Chinese New Year is undoubtedly the most significant of all Chinese holidays. Its timing differs from January 1 because it is based on the Chinese lunar/solar calendar (and often referred to as “Lunar New Year”). In addition, it is celebrated over the course of 15 days. It kicks off with a traditional New Year’s Eve celebration and ends on the 15th with a lantern festival. This year, Chinese New Year started on Monday, January 23 and it kicks off the Year of the Dragon. (Chinese years correspond with the Chinese zodiac animals on a 12-year cycle.)
My favorite Chinese New Year tradition is the family reunion that takes place on New Years Eve. Sadly, it is often the only time many Chinese family members see each other all year. The lengths to which people in China have to go just to return home for Chinese New Year astound me. It is the world’s largest yearly migration of people and it makes traveling over the holidays in the United States look like a piece of cake. As we mentioned in last year’s post, the movie Last Train Home documents this phenomenon well (IMDB link here, Troy’s review here). Also, here is a short news clip of the travel challenges faced in China this year. Puts our little Chinese New Year gathering into perspective – nobody has to travel further than 30 minutes.
Another favorite Chinese New Year tradition for me is the house cleaning. (Okay, red envelopes filled with cash are undeniably more fun, but I am the one who needs to put the cash in the envelope…) Not that I like house cleaning per se (in fact I loathe it). What I like is the notion of sweeping out the old year to make room for the new year.
Take that, dust bunnies!
Sadly, our old year is still crowding our house a bit. All we really accomplished is the literal (but apparently much-needed) sweeping of the floor. My storage/aka junk/aka “I don’t know where to put this” room has grown in frightening proportions this last year. New Years resolution: make sure those piles leave with 2012.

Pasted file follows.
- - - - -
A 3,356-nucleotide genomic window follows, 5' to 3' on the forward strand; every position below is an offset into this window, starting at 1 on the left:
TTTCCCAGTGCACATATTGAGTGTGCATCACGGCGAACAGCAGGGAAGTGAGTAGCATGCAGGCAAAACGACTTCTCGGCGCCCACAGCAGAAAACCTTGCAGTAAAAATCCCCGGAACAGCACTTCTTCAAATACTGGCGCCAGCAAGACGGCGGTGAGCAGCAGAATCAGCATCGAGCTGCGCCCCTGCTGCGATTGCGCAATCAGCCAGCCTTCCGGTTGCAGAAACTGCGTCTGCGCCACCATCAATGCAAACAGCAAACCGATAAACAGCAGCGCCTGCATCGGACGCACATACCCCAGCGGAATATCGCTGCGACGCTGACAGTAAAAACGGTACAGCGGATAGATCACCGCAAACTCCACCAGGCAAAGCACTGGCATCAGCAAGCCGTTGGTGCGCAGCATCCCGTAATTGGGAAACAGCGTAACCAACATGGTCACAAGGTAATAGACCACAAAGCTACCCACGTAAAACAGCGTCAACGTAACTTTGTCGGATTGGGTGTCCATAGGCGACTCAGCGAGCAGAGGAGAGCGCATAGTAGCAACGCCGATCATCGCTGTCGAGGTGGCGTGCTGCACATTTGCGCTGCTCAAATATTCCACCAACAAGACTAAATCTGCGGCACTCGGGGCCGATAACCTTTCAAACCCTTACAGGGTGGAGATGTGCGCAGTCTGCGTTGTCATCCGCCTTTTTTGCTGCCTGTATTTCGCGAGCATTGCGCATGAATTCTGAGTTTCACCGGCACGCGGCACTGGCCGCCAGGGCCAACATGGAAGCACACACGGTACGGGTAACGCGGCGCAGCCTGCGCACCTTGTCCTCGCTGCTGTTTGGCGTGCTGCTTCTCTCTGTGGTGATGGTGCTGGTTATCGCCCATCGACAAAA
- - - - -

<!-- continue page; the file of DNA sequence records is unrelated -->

Madelyn enjoyed reading and talking about Chinese New Year this year. Two of her favorite New Year books were Bringing in the New Year by Grace Lin and The Dancing Dragon by Marcia K. Vaughan. Both of the books, but especially the second, have a fun fold-out dragon feature that Madelyn absolutely loved, prompting us to hang a giant dragon from our ceiling. 12-feet long, and actually pretty awesome at just $6 from Oriental Trading Company! (Again, 2012 is Year of the Dragon in case you missed it…)
I also thought this year would be a good year to try some Chinese New Year crafts with Madelyn as she is just starting to use scissors and paste somewhat proficiently. I looked online and gathered a few ideas that I also put on our Olson Family Matters “Chinese New Year” Pinterest board. I decided to personally try both the dragon puppet and cut-and-paste-lantern with Madelyn. The dragon puppet was moderately successful.
Actually, Madelyn was very excited about it! But when she started dancing with it, she kept losing control of one of the sticks leaving it to fly through the air as she twirled around. After I nearly lost my eye, I made an executive decision to put it up “for display only.” I tried to distract her with the lantern project, but it was a bit of a bust. Madelyn is still working on her scissor skills and she quickly lost interest in cutting tissue paper pieces to decorate her lantern. I might try this one with her again, but pre-cut the pieces and let her just paste them on.
We are also looking forward to hosting a small family dinner to celebrate Chinese New Year next weekend – we will be sure to post pictures in our Weekly Recap for that week.
Xīn Nián Kuài Lè! (“Happy New Year!”) (Click on link to hear pronunciation.)
Gōng xǐ fā cái, hóng bāo ná lái! (“Congratulations and be prosperous, now give me a red envelope!”)
- Tricia Olson, 2012